Writing is more than just tapping words onto the page. There are several steps to writing: thinking, planning, researching, drafting and reviewing. What’s more, often all the stages in the writing process have to happen before a deadline. There can be a lot to do in a limited amount of time.
In this blog we shall look at each of these steps in turn.
First we need to reflect on the purpose of our writing. Why are we writing this? What are the main ideas? Who will the audience be? What will they already know about this topic? If the writing is to be published, where will it appear? The answers to these questions will all have a bearing on the content of the writing and its style and format.
We may not be Shakespeare or John Grisham; we may be writing a factual account. Nevertheless, how we present our writing involves imagination and creativity. Choices about style and format are creative ones.
The writing process itself needs to be planned. How will you source and collect your materials? How will you organize your materials and notes? How you will organize your time? This is most important! You may have written some pretty slick material on the train to Machu Picchu, or when you were up against an impossibly tight deadline, but the chances are that you will successfully complete your project if you schedule substantial periods of time with a goal for each one, and stick to this! Writing a substantial piece requires self-discipline. The saying goes that we all have a book inside us. What’s often different about those that actually write one is their discipline and determination.
Then you need to develop a plan for the actual content. You have gotten your main ideas, so how are you going to organize them? How should they be sequenced to best effect? Is the whole piece coherent? Does it flow? Does the conclusion introduce a new aspect that will help to sustain interest?
Then, how to obtain the evidence or material that will make your work convincing or make it seem authentic? There are many resources available to writers. The internet, particularly sites such as Wikipedia, but also special-interest blogs and websites, are some of the more obvious ones.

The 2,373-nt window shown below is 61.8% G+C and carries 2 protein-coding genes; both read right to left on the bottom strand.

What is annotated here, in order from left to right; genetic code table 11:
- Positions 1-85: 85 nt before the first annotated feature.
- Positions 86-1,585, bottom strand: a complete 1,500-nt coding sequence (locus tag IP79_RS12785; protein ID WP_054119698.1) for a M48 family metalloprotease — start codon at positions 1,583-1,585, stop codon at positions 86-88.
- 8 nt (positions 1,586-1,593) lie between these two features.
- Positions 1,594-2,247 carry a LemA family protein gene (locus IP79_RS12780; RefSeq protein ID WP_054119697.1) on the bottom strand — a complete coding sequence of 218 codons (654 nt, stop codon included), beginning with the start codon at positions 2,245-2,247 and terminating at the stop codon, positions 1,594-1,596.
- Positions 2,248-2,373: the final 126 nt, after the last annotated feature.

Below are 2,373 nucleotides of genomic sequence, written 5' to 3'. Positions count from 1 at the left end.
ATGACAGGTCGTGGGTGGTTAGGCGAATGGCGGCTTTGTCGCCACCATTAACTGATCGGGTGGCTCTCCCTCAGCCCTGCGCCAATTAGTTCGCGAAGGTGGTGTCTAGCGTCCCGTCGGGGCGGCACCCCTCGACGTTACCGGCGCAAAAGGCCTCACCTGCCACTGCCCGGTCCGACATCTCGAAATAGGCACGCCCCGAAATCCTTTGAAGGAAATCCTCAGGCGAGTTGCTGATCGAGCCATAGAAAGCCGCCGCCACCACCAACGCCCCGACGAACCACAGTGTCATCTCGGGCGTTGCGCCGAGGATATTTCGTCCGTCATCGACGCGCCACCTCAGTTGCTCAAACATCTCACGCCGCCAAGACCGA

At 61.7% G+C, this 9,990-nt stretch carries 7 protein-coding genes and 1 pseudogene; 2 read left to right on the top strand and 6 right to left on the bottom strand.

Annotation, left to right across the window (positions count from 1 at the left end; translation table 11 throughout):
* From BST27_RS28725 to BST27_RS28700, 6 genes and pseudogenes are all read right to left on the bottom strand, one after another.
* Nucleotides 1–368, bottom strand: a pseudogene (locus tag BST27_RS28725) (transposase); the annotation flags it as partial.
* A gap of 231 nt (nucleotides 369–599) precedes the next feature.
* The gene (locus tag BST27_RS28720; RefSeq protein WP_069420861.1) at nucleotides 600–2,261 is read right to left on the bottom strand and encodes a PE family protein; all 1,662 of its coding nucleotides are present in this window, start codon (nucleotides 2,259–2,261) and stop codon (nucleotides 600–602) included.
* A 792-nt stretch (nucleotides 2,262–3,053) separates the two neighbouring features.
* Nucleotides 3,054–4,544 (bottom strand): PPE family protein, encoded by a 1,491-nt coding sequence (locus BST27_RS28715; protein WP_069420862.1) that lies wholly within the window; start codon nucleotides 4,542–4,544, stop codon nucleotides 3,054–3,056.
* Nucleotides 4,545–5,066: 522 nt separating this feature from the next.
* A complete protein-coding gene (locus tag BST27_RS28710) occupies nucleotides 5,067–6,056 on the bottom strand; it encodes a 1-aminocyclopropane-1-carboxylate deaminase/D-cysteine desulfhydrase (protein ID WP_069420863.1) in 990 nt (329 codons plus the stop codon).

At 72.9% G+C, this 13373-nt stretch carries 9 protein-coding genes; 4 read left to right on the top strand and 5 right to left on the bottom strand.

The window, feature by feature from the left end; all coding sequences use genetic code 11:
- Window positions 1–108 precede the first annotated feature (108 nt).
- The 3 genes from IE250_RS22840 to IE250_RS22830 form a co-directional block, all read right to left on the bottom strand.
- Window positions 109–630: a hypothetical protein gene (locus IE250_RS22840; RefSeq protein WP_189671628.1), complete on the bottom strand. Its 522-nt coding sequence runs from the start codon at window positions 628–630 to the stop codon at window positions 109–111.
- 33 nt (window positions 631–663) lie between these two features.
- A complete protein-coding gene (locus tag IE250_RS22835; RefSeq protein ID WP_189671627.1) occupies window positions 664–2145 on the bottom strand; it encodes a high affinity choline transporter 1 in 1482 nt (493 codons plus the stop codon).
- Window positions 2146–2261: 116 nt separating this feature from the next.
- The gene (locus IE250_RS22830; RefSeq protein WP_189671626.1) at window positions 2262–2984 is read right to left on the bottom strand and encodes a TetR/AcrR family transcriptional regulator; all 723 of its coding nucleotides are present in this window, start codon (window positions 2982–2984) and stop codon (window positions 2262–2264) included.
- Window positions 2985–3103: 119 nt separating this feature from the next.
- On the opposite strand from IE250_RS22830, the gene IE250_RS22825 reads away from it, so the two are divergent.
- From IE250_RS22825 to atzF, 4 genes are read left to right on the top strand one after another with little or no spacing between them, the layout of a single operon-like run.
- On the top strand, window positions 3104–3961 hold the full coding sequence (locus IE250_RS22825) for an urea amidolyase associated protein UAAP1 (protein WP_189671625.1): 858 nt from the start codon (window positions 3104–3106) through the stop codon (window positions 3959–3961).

How you handle your researched material is a matter of and judgment and skill. For instance, if you have been reading up on mediaeval nuns, it’s no use including multiple pages on prayers and monasteries if you want to make a convincing argument or keep your narrative engaging and well-paced.
Now we’re getting down to the actual writing. Not to worry if at first you can’t think in grammatical sentences or if you don’t have the precise vocabulary. Take each of your ideas and start building it up. Sentence by sentence, paragraph by paragraph, if needs be.
Conventional wisdom says that fiction writers should start with an outline of their plot, but sometimes the narrative comes to life with a particular character.
Be spontaneous. This is where the discipline of your schedule is important. Use each writing session to “get it all down.” You can, and you should, come back and review your work later.
Reviewing, editing and proofreading are essential to the writing process. After a lapse of a day or a week reviewing what you have written with fresh eyes will help you to spot mistakes, appraise your work and find ways to improve it.
If you intend to publish, at the very least you will want to ensure that your writing has no spelling, punctuation or grammatical errors and that is has been properly formatted. Therefore all work intended for publication should be thoroughly proofread.
The professional editors at First Editing.com would be delighted to help out by ensuring that your work reaches the best possible standard.